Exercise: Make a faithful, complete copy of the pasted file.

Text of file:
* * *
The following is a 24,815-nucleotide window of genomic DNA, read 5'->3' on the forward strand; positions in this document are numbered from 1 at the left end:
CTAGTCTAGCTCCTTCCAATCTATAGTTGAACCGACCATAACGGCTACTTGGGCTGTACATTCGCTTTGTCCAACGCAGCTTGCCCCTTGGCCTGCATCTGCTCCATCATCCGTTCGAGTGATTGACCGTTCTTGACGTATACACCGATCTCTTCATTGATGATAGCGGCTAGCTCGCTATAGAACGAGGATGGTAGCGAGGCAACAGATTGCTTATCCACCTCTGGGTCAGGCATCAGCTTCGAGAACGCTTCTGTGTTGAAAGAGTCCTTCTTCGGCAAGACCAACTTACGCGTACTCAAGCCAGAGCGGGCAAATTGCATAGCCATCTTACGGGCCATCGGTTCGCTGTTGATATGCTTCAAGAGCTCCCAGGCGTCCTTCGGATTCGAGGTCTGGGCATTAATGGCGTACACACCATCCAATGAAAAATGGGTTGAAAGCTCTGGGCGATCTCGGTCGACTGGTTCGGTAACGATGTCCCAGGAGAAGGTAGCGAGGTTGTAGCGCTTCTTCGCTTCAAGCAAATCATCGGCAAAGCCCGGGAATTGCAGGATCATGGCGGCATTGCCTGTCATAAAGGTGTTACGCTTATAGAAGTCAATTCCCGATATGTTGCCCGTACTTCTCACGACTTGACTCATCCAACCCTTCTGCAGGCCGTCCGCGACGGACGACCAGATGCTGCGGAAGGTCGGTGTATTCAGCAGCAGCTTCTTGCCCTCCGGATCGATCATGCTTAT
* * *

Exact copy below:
The following is a 24,815-nucleotide window of genomic DNA, read 5'->3' on the forward strand; positions in this document are numbered from 1 at the left end:
CTAGTCTAGCTCCTTCCAATCTATAGTTGAACCGACCATAACGGCTACTTGGGCTGTACATTCGCTTTGTCCAACGCAGCTTGCCCCTTGGCCTGCATCTGCTCCATCATCCGTTCGAGTGATTGACCGTTCTTGACGTATACACCGATCTCTTCATTGATGATAGCGGCTAGCTCGCTATAGAACGAGGATGGTAGCGAGGCAACAGATTGCTTATCCACCTCTGGGTCAGGCATCAGCTTCGAGAACGCTTCTGTGTTGAAAGAGTCCTTCTTCGGCAAGACCAACTTACGCGTACTCAAGCCAGAGCGGGCAAATTGCATAGCCATCTTACGGGCCATCGGTTCGCTGTTGATATGCTTCAAGAGCTCCCAGGCGTCCTTCGGATTCGAGGTCTGGGCATTAATGGCGTACACACCATCCAATGAAAAATGGGTTGAAAGCTCTGGGCGATCTCGGTCGACTGGTTCGGTAACGATGTCCCAGGAGAAGGTAGCGAGGTTGTAGCGCTTCTTCGCTTCAAGCAAATCATCGGCAAAGCCCGGGAATTGCAGGATCATGGCGGCATTGCCTGTCATAAAGGTGTTACGCTTATAGAAGTCAATTCCCGATATGTTGCCCGTACTTCTCACGACTTGACTCATCCAACCCTTCTGCAGGCCGTCCGCGACGGACGACCAGATGCTGCGGAAGGTCGGTGTATTCAGCAGCAGCTTCTTGCCCTCCGGATCGATCATGCTTAT